The terms “cold-soak” and “no-cook” have become popular lingo amongst backpackers who opt for another way to eat on-trail without using a stove. Cold-soaking is a no-cook method where you simply soak dry food with water to prepare a meal. Sounds easy, right? For the most part, it is – but if you’re new to the cold-soak world and want to give it a try, there are a few tricks of the trade to make your experience more worthwhile and some points to consider to see if it’s right for you before you ditch your stove for good.
The Basics: How to Cold-Soak
This is the basic, four-step process to stoveless cooking (aka “cold-soak” or “no-cook”). I’ll include more details to elaborate on these four steps to come.
- Get a jar that seals and doesn’t leak.
- Pour filtered water over the food.
- Be aware of the timing – make sure the meal has enough time to “cook.”
- Stir and eat it when ready.
Benefits of Cold-Soaking Backpacking Food
So what’s the hype with cold-soaking? I did some research on cold-soaking before I started my Pacific Crest Trail (PCT) hike. I had been super content carrying a stove on my Appalachian Trail (AT) thru-hike, yet this cold-soaking technique had become all the rage since then, so I thought it was worth a look. I decided to do both – carry my trusty stove, pot, and a small Talenti Gelato jar that was only 1.9 ounces. Sure, many ultralight hikers would laugh at me because they had opted to ditch the stove and fuel to save weight, and here I had both in my pack, but I wasn’t sold on cold-soaking just yet.
Through my experimentation and the feedback of other cold-soak junkies, here are the key benefits of Cold-Soaking Backpacking Meals.
Lighten the Load
Some hikers believe it’s less weight to carry when you don’t have a stove or fuel to lug around in your backpack. However, you do have to carry the weight of that water mixed with your food in the container, so it may only save a bit of weight since stoves can be quite light. In terms of space, it definitely feels less bulky to me on subsequent trips when I’ve just carried my Talenti jar and that’s it.
It’s difficult to figure out how much stove fuel you need to carry on a trip, which urges one to lean on the side of caution and carry more. With cold-soaking, you leave that fuel-guessing game behind and don’t have to haul bulky gas canisters.
Some backpacking stoves can get pricey, as well as choosing a lightweight, quality pot. Depending on where you’re hiking, fuel canisters can be off the hook expensive when in demand. This leads some to argue that cold-soaking saves you money, which you can choose to invest in other gear needs.
After a long day of hiking when energy is lacking, sometimes it can feel like a drag to pull out the stove, cook, eat, and then clean up. The same goes with mornings if you just want to get out of your tent and start hiking right away. With cold-soaking, you can walk while your food rehydrates and then stop to eat it whenever you wish.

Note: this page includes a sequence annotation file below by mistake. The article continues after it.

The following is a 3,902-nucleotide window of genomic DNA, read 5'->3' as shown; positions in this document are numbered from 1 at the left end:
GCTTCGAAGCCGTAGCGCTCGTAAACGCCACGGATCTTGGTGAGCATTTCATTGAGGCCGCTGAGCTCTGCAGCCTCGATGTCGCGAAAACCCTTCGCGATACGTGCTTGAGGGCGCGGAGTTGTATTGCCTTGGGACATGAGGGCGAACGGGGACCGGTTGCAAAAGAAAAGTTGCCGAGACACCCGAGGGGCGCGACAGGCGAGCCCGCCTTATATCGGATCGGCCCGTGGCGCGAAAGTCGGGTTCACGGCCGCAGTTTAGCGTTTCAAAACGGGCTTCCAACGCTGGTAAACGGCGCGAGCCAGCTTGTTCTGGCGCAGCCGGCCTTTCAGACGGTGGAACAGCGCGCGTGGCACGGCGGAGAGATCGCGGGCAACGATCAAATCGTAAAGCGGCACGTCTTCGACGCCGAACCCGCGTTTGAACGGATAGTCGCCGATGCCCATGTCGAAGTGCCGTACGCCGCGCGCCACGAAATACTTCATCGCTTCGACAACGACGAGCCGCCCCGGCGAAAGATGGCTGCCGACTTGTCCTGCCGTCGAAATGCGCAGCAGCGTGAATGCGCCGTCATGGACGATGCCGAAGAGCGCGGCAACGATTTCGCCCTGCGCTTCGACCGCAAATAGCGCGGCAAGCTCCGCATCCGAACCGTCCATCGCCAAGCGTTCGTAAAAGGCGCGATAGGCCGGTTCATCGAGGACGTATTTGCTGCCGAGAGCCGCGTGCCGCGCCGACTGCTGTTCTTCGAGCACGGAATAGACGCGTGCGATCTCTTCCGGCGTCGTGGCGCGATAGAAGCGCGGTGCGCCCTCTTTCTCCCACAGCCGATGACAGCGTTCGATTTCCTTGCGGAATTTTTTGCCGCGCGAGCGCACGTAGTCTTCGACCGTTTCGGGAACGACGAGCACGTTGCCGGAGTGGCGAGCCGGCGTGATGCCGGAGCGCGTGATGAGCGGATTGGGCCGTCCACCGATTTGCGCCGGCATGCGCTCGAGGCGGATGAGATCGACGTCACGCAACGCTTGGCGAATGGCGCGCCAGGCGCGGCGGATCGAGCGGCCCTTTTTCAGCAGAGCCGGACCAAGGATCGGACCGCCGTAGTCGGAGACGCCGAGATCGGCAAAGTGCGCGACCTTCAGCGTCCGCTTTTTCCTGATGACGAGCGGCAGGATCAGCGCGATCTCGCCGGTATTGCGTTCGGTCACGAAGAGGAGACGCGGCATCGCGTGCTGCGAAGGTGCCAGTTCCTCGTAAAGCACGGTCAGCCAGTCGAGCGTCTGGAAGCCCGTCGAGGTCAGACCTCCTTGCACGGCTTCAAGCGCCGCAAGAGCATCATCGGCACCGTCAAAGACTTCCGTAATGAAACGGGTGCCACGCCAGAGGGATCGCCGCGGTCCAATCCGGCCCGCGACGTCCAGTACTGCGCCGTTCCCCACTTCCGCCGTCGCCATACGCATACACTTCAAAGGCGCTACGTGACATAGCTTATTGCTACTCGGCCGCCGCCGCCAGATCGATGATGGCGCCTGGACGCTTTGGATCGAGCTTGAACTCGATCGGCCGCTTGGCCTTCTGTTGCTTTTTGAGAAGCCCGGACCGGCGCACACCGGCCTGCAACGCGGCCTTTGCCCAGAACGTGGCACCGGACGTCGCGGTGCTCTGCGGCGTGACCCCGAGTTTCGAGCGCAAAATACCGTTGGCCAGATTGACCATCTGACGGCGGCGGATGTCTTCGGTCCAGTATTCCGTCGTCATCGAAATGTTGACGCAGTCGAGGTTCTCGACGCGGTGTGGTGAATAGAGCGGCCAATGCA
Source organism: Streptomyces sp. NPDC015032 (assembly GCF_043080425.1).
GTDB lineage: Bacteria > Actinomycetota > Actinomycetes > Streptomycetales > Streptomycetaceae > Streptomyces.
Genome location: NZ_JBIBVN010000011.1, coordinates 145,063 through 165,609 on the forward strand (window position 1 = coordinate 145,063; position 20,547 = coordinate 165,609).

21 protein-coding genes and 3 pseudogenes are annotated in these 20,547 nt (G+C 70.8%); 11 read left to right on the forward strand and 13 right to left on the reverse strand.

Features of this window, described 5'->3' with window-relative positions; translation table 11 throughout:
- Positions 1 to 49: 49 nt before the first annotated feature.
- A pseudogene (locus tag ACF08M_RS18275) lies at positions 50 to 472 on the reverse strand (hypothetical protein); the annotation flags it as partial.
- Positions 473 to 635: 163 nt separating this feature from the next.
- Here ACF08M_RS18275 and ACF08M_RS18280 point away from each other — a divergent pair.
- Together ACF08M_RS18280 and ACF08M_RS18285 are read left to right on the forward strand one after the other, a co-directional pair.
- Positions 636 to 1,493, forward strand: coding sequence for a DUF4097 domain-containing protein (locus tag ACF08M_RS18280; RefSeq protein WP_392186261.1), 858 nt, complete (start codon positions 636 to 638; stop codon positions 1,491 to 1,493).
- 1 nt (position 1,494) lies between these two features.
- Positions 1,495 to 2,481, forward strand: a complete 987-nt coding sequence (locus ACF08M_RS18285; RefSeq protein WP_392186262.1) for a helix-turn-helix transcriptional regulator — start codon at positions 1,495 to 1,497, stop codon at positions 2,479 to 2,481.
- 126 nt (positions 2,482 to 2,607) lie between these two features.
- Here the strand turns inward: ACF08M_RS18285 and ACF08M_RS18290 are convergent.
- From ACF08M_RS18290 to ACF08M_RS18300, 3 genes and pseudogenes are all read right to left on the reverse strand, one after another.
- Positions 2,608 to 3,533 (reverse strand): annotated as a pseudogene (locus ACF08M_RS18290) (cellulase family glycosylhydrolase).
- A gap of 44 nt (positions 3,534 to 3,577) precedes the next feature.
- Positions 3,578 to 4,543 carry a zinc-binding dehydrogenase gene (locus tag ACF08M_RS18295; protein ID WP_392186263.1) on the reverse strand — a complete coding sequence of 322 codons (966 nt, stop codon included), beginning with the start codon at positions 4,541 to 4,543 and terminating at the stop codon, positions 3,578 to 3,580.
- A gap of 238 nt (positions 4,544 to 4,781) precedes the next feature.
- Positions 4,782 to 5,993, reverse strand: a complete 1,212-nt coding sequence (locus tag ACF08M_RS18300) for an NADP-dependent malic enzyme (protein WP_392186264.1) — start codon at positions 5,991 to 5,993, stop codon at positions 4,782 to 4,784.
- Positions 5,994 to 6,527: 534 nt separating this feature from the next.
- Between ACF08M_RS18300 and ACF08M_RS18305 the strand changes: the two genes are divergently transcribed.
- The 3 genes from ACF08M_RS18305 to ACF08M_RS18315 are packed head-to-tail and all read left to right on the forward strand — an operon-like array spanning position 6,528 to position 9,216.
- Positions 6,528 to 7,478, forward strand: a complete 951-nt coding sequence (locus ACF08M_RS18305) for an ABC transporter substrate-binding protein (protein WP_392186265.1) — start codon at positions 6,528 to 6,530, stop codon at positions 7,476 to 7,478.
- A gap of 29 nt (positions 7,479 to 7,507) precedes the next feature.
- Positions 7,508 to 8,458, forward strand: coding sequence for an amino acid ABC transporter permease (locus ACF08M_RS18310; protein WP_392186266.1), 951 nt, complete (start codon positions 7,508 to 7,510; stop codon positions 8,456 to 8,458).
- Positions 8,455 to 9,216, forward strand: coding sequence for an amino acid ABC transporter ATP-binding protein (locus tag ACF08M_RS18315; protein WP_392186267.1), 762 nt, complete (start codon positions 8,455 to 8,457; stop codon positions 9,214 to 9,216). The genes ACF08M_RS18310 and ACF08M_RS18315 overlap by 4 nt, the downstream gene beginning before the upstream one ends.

I really liked doing this when I wanted to hike very early in the dessert section of the PCT to avoid the heat; I would cold-soak my oats and eat them when I wanted a break after an hour or so of walking. On days I was putting in a lot of miles, I chose to cold-soak and carry my food which was ready to eat when I got to camp at night without doing anything extra. This also worked well for me if I wanted to hike at night. I would cold-soak my food around dusk, hike while it did its cooking thing on my back, break to eat, and then keep going without the big production of having to bust out my stove, wait for the water to boil, cook, etc. When efficiency and time are factors, cold-soaking is awesome.
All you have to do is add some filtered water to your jar after eating, shake, and then drink to clean up easily. I personally like to wipe out any last bits with a little toilet paper that I then pack out, to make sure it’s dry and I’m not sealing up a wet jar; this is especially important in a hot climate where it can get funky. It’s a bit questionable as to how sanitary you can really get that container, especially if it has little grooves in it at the base. On the flip side, when you boil water in your pot, you help to disinfect and sterilize it, which is worth mentioning.
A Rain-Friendly Method
It’s never fun to cook on your stove outside when it’s raining and it’s definitely not advisable to ever use a stove in your tent. Some hikers cook under the tent’s vestibule, but honestly, doing that always freaks me out as I imagine my tent going up in flames should an accident occur. With cold-soaking, you don’t have to worry about getting wet or going hungry if you need to eat in your tent during a storm.
Fire Ban Areas
There are trails you may hike where fire bans are in effect because of wildfire risk and you can’t use a stove. Knowing how to cold-soak doesn’t limit where you can go and ensures you’re respectful of the rules of where you’re backpacking.
Less Smell to Attract Bears
If you’re backpacking in bear country, for example, it can be important to avoid strong cooking smells so as not to attract them to your tent site. Yes, you can cook a distance away from your tent and then return to it when done eating, but it can be extra effort to move around so much after a tiring day. If you cold-soak, you’re skipping the cooking part and lessening food smells wafting in the air, which can contribute to your safety. Of course, you’ll still have to take care of storing your food properly, but at least stoveless eating supports minimizing cooking smell.